Complete and contiguous genome assemblies greatly improve the quality of subsequent systems-wide functional profiling studies and the ability to gain novel biological insights. While a de novo genome assembly of an isolated bacterial strain is in most cases straightforward, more informative data about co-existing bacteria as well as synergistic and antagonistic effects can be obtained from a direct analysis of microbial communities. However, the complexity of metagenomic samples represents a major challenge. While third generation sequencing technologies have been suggested to enable finished metagenome-assembled genomes, to our knowledge, the complete genome assembly of all dominant strains in a microbiome sample has not been demonstrated. Natural whey starter cultures (NWCs) are used in cheese production and represent low-complexity microbiomes. Previous studies of Swiss Gruyère and selected Italian hard cheeses, mostly based on amplicon metagenomics, concurred that three species generally pre-dominate: Streptococcus thermophilus, Lactobacillus helveticus and Lactobacillus delbrueckii.Two NWCs from Swiss Gruyère producers were subjected to whole metagenome shotgun sequencing using the Pacific Biosciences Sequel and Illumina MiSeq platforms. In addition, longer Oxford Nanopore Technologies MinION reads had to be generated for one to resolve repeat regions. Thereby, we achieved the complete assembly of all dominant bacterial genomes from these low-complexity NWCs, which was corroborated by a 16S rRNA amplicon survey. Moreover, two distinct L. helveticus strains were successfully co-assembled from the same sample. Besides bacterial chromosomes, we could also assemble several bacterial plasmids and phages and a corresponding prophage. Biologically relevant insights were uncovered by linking the plasmids and phages to their respective host genomes using DNA methylation motifs on the plasmids and by matching prokaryotic CRISPR spacers with the corresponding protospacers on the phages. These results could only be achieved by employing long-read sequencing data able to span intragenomic as well as intergenomic repeats.Here, we demonstrate the feasibility of complete de novo genome assembly of all dominant strains from low-complexity NWCs based on whole metagenomics shotgun sequencing data. This allowed to gain novel biological insights and is a fundamental basis for subsequent systems-wide omics analyses, functional profiling and phenotype to genotype analysis of specific microbial communities.


April 21, 2020  |  

Characterization of an NDM-5 carbapenemase-producing Escherichia coli ST156 isolate from a poultry farm in Zhejiang, China.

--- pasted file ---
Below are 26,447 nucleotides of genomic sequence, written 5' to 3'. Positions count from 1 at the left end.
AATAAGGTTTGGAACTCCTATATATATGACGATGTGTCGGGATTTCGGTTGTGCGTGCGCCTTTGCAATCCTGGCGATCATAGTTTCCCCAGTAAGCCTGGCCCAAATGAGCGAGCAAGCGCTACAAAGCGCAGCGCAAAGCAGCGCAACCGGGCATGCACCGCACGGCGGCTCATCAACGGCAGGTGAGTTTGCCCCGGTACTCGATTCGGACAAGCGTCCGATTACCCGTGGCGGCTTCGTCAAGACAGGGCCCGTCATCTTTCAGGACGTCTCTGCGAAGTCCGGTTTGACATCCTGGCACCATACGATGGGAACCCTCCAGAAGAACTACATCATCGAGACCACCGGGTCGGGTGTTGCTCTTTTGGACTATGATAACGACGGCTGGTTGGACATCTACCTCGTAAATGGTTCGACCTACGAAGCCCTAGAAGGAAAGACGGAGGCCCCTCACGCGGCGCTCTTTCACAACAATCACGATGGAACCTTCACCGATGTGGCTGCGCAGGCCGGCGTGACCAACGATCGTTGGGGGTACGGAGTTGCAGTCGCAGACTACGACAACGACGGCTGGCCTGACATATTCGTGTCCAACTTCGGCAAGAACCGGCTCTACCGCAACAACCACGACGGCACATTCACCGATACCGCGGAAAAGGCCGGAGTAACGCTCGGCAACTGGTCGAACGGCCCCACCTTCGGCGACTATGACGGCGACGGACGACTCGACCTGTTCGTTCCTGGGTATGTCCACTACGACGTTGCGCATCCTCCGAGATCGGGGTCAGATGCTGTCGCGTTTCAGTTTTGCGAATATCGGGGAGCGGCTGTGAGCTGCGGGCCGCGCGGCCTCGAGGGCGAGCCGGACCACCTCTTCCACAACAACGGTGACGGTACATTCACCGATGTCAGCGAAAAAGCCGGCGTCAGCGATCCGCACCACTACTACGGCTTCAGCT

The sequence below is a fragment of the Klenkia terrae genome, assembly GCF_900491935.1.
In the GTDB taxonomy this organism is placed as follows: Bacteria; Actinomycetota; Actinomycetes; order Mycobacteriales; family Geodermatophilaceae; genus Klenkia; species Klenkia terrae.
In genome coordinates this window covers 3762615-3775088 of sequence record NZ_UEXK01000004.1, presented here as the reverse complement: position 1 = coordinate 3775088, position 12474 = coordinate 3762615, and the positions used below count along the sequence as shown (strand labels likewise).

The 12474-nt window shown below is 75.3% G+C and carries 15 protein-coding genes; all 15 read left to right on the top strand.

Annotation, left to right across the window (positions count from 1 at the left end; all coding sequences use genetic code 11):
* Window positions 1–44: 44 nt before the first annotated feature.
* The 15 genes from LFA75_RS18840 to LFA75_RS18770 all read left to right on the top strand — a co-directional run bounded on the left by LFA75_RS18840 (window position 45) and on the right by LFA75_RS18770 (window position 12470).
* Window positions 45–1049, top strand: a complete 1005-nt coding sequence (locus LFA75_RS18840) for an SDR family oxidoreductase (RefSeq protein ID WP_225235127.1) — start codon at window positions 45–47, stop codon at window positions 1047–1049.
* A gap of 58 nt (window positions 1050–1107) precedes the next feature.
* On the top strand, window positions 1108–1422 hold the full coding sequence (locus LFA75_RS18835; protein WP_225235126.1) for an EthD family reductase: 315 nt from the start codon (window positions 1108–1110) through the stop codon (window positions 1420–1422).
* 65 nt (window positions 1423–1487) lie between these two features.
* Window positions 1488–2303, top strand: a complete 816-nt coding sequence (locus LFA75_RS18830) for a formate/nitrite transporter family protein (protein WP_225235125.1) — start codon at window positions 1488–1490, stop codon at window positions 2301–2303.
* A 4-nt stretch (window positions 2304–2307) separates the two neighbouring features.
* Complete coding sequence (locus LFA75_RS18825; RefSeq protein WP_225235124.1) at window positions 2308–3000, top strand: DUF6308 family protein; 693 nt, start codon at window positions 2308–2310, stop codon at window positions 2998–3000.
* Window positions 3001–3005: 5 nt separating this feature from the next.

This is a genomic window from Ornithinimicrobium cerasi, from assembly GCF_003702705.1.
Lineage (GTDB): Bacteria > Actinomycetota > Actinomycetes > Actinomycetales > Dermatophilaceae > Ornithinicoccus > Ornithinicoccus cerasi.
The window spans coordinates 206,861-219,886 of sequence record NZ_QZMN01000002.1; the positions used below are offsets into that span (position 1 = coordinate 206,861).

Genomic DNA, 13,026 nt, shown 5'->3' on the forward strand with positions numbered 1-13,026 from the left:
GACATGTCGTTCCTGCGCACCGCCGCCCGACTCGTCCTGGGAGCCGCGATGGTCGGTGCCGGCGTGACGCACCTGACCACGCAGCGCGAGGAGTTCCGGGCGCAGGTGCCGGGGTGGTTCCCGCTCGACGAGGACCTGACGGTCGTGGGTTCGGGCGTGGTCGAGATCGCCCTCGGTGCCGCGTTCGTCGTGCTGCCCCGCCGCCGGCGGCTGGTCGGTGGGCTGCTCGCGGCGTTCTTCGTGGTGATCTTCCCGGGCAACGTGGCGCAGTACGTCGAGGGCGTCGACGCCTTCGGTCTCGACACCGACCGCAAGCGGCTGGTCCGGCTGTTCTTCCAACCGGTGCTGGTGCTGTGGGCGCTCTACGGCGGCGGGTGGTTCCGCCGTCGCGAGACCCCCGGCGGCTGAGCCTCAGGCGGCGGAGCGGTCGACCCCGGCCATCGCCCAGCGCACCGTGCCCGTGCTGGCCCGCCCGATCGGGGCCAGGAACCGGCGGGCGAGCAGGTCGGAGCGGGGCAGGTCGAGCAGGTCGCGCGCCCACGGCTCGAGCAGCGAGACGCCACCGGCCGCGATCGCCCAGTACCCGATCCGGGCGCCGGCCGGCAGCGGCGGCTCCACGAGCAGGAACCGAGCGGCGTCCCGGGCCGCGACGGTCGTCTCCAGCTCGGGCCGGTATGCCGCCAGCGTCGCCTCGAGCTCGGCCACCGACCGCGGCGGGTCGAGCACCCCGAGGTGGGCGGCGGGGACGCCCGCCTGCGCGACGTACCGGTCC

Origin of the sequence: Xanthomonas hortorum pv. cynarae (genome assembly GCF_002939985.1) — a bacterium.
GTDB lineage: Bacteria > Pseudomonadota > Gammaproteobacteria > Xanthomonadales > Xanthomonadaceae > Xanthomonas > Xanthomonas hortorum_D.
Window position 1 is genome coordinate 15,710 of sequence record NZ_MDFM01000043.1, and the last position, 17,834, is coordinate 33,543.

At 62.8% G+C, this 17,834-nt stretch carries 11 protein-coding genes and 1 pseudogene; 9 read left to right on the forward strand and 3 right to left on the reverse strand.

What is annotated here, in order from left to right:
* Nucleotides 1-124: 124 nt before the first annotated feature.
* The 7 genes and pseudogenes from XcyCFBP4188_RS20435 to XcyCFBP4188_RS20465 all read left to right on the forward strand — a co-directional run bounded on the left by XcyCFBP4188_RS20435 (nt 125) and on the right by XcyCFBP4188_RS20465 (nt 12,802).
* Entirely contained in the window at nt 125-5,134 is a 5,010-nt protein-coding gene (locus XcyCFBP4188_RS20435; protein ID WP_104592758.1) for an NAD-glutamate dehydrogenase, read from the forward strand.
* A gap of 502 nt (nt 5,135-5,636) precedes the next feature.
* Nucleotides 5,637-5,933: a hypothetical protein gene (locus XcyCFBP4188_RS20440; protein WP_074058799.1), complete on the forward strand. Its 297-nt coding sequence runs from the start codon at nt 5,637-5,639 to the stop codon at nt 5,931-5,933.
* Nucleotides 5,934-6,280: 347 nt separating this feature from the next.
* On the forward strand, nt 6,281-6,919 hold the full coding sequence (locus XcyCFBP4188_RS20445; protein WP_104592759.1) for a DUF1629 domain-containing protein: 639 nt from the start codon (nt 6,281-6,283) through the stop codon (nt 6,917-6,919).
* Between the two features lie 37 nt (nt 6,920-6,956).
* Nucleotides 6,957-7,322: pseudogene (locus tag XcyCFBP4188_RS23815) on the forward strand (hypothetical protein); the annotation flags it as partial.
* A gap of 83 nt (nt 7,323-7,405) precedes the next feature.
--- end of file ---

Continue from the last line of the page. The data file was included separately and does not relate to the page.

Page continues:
The emergence of carbapenem-resistant Enterobacteriaceae strains has posed a severe threat to public health in recent years. The mobile elements carrying the New Delhi metallo-ß-lactqtamase (NDM) gene have been regarded as the major mechanism leading to the rapid increase of carbapenem-resistant Enterobacteriaceae strains isolated from clinics and animals.We describe an NDM-5-producing Escherichia coli strain, ECCRA-119 (sequence type 156 [ST156]), isolated from a poultry farm in Zhejiang, China. ECCRA-119 is a multidrug-resistant (MDR) isolate that exhibited resistance to 27 antimicrobial compounds, including imipenem and meropenem, as detected by antimicrobial susceptibility testing (AST). The complete genome sequence of the ECCRA-119 isolate was also obtained using the PacBio RS II platform. Eleven acquired resistance genes were identified in the chromosome; four were detected in plasmid pTB201, while six were detected in plasmid pTB202. Importantly, the carbapenem-resistant gene blaNDM-5 was detected in the IncX3 plasmid pTB203. In addition, seven virulence genes and one metal-resistance gene were also detected. The results of conjugation experiments and the transfer regions identification indicated that the blaNDM-5-harboring plasmid pTB203 could be transferred between E. coli strains.The results reflected the severe bacterial resistance in a poultry farm in Zhejiang province and increased our understanding of the presence and transmission of the blaNDM-5 gene.


April 21, 2020  |  

Comparative Genomic Analyses Reveal Core-Genome-Wide Genes Under Positive Selection and Major Regulatory Hubs in Outlier Strains of Pseudomonas aeruginosa.

Genomic information for outlier strains of Pseudomonas aeruginosa is exiguous when compared with classical strains. We sequenced and constructed the complete genome of an environmental strain CR1 of P. aeruginosa and performed the comparative genomic analysis. It clustered with the outlier group, hence we scaled up the analyses to understand the differences in environmental and clinical outlier strains. We identified eight new regions of genomic plasticity and a plasmid pCR1 with a VirB/D4 complex followed by trimeric auto-transporter that can induce virulence phenotype in the genome of strain CR1. Virulence genotype analysis revealed that strain CR1 lacked hemolytic phospholipase C and D, three genes for LPS biosynthesis and had reduced antibiotic resistance genes when compared with clinical strains. Genes belonging to proteases, bacterial exporters and DNA stabilization were found to be under strong positive selection, thus facilitating pathogenicity and survival of the outliers. The outliers had the complete operon for the production of vibrioferrin, a siderophore present in plant growth promoting bacteria. The competence to acquire multidrug resistance and new virulence factors makes these strains a potential threat. However, we identified major regulatory hubs that can be used as drug targets against both the classical and outlier groups.